Estrella: Indeed, the canonical body is a monster. If the monster is traditionally a thing composed of various parts that come from different places, the canon of Zeuxis, that body that brings together the most beautiful parts of the most beautiful women is a monster.
Rafa: And is the madman a monster too?
Marina: In metaphorical terms madness could be seen as a kind of distorted or non canonical thought, which does not fit in with the official kind. But it is a thorny subject, because mad people are not metaphors or political standard bearers, but people who are having a terrible time. If there’s one thing that I would like to make clear, it is that I never represent real monsters or mad people. I have absolutely no intention of speaking for others, supposing them to be incapable, as is quite rightly said, that is an indignity.
In the madness series, for example, I took up Charcot’s iconography because I wanted to talk about the representation of madness, of what it means culturally, not about the world of the mad. What he did with those people who were locked up and suffering, that exquisite theatricalisation, seems to me to be highly dangerous, fallacious.
Estrella: Or that film about the schizophrenic mathematician, Nash. The story that the mad are a privileged territory is a lie. Madness is a struggle to the death with horror. But it is a deformation that has been around since the Greeks. For them the melancholic, the first classified madman, lives in the territory of darkness. Darkness is the place of terror and at the same time the point of encounter with the gods. Hence the misunderstanding.
Marina: Madness as an illness has often been mixed up with “divine enthusiasm”, the madness of the gods or the ecstasy of poets.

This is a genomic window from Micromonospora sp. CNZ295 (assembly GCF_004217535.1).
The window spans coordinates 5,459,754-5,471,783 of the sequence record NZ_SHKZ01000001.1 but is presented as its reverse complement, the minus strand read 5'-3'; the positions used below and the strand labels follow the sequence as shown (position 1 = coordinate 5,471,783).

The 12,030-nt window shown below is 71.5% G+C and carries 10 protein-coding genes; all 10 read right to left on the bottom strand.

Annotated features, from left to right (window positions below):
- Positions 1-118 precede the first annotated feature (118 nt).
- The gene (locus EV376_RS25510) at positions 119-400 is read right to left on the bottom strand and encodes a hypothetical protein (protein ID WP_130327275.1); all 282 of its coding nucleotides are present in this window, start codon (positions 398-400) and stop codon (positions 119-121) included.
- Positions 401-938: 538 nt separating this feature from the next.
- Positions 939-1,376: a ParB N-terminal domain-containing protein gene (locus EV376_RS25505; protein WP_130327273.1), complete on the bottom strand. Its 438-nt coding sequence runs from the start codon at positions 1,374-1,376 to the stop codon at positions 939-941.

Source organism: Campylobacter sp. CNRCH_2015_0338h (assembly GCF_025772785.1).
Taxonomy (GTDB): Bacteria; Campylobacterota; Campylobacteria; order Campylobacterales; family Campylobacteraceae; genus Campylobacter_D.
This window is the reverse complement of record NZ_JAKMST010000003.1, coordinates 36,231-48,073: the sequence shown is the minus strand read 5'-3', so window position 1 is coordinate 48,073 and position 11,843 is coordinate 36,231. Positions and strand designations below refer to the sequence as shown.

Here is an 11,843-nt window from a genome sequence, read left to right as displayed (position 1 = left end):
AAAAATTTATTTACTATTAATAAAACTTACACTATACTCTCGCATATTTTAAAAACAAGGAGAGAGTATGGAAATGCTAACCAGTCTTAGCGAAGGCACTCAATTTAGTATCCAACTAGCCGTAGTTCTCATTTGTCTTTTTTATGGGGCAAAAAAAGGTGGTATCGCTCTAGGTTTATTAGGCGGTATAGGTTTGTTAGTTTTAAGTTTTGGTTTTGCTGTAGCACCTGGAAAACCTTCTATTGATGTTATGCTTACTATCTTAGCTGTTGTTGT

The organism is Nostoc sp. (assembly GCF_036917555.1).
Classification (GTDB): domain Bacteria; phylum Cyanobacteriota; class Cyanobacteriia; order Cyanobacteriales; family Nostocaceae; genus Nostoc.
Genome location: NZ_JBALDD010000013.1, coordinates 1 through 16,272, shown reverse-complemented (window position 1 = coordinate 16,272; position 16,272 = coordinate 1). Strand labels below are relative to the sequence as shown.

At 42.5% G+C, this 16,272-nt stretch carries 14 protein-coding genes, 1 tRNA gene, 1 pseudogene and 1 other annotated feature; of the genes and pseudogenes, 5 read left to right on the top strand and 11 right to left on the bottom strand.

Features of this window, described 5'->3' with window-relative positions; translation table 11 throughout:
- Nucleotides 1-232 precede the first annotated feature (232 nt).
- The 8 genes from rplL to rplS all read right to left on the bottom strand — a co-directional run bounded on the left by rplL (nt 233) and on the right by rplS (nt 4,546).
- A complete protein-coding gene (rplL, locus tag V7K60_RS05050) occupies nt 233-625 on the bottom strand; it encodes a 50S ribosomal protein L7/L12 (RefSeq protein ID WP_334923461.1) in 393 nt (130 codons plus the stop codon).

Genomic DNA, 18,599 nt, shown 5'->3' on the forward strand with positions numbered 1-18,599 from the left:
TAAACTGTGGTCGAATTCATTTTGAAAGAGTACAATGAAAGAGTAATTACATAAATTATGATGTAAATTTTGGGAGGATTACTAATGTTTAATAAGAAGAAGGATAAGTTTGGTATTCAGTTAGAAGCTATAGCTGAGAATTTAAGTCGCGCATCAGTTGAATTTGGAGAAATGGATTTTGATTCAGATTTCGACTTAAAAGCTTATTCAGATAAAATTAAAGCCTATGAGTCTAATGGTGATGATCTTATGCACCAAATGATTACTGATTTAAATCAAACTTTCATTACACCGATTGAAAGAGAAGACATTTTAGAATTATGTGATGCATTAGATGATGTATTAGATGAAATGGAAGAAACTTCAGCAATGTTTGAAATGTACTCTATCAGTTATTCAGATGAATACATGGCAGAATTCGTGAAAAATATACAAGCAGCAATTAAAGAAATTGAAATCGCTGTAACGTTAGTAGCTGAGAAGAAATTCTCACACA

Estrella: In that sense I do believe that Marina’s madwomen are “fibs”.
Rafa: She makes that quite clear by using the same model to represent them. That places them in a broad metaphorical terrain. Anyone who sees two or three knows that she’s not looking at a madwoman with a name.
Marina: And I try to do the same with the monsters. I take great care to make monsters unbelievable, with grotesque bodies, obscene, hybrid, unstable, but if possible that don’t look like anything real.
Estrella: Do you see the cyborgs in your line of monsters?
Marina: Undoubtedly. The science fiction iconography can be misleading, but they are aberrant bodies in regard to the canon for many reasons, because they are constructed artificially, because they are simulacra, because they are mixed, because they are not isolated but connected to their environment, because they can be cloned… they defy nature, originality, purity, autonomy… everything that is the subject of humanism.
Estrella: And how do you want us to see your work? We are telling you our impressions, but I don’t know what you would like to achieve.
Marina: It’s difficult to explain because it may sound pretentious and utopian, but it would be something like that the metaphors I propose should produce a change of attitude, probably a subtle and unconscious one, in the spectator. For example, if I represent a cyborg as a heterogeneous body, which incorporates otherness into it, it could be a metaphor for a world less paranoically hostile to difference than empathetic with it. Or it I represent a cyborg which is connected with its environment, it could be a metaphor for a world in which epistemology and ethics are thought more in terms of interaction than separation and dominion. And if they manage to be suggested, those worlds could be propitiated. In the end, it is a political aim.